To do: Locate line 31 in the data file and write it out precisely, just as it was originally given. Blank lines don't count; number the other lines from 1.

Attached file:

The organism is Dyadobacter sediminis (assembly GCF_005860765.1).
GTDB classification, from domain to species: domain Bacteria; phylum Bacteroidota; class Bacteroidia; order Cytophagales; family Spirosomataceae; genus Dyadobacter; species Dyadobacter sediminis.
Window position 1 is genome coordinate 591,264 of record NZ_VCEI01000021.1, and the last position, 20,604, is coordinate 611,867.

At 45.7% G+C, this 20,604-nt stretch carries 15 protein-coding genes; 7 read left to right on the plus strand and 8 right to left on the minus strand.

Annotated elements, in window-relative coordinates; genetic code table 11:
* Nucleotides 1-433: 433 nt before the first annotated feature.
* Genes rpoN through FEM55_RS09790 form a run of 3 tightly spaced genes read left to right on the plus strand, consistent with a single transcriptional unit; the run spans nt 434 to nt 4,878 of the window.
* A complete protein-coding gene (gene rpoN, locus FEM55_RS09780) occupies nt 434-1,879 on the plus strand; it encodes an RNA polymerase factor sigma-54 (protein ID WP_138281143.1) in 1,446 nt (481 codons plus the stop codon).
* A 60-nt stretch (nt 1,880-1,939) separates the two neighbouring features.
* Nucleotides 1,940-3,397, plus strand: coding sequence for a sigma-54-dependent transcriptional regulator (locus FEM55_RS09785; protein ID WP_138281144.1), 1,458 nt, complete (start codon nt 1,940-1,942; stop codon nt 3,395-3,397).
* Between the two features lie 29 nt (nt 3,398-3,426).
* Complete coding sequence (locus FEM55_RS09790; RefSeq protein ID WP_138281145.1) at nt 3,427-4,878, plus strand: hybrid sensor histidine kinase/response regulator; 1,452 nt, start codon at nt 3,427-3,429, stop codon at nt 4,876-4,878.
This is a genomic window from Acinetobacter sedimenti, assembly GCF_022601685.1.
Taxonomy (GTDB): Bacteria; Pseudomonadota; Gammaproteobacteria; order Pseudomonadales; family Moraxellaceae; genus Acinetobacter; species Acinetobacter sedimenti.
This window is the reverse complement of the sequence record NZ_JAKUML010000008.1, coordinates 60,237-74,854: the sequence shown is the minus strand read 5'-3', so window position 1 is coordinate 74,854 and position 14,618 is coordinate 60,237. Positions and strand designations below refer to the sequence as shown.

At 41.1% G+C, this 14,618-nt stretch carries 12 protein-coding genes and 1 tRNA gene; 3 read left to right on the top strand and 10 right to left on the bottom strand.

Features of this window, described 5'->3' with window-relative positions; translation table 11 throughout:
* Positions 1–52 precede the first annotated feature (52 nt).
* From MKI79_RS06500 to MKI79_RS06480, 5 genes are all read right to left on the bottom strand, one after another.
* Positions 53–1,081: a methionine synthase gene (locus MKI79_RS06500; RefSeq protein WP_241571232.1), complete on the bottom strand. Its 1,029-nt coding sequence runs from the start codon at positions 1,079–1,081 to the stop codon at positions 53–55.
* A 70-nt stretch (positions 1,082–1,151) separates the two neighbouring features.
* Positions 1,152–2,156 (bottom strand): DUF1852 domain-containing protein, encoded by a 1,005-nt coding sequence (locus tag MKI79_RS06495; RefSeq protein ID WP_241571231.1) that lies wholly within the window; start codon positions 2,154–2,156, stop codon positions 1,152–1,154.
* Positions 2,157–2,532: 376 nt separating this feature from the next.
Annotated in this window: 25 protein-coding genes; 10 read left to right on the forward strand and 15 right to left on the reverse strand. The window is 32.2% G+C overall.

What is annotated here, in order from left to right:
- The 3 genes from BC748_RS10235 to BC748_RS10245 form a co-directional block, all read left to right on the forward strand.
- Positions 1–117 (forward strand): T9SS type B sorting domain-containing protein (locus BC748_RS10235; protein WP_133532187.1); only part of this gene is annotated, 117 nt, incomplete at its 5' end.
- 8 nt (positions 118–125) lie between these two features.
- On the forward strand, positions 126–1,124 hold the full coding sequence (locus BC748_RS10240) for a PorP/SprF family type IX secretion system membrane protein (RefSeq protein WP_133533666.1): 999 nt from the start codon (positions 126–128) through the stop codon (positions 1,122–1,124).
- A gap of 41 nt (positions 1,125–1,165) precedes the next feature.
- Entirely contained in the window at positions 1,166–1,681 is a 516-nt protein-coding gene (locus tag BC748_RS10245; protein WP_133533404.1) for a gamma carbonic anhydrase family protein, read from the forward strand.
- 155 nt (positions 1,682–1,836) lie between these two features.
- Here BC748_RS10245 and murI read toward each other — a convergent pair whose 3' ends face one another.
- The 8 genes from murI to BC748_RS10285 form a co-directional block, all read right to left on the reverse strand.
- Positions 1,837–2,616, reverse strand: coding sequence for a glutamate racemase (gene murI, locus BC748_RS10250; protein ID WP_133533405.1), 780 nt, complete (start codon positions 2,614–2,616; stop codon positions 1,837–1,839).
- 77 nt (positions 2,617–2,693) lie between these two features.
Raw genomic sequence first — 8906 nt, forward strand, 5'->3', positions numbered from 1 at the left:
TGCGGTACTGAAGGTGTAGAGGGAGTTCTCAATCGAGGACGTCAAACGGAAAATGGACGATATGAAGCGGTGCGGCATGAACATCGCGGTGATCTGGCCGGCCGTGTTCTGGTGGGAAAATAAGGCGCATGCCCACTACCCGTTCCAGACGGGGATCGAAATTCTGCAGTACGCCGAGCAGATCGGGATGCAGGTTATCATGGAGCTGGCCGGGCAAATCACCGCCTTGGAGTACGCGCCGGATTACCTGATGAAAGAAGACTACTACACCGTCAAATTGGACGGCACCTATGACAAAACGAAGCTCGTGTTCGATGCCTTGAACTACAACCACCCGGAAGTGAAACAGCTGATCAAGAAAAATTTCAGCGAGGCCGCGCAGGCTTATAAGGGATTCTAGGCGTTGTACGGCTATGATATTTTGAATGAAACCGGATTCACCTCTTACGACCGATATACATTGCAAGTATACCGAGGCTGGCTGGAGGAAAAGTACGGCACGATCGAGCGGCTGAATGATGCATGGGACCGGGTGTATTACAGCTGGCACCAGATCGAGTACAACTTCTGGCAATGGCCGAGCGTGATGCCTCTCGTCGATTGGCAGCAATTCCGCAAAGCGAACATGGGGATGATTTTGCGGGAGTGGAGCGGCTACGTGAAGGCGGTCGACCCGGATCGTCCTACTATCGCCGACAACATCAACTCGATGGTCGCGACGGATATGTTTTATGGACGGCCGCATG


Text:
- Entirely contained in the window at positions 1,166–1,681 is a 516-nt protein-coding gene (locus tag BC748_RS10245; protein WP_133533404.1) for a gamma carbonic anhydrase family protein, read from the forward strand.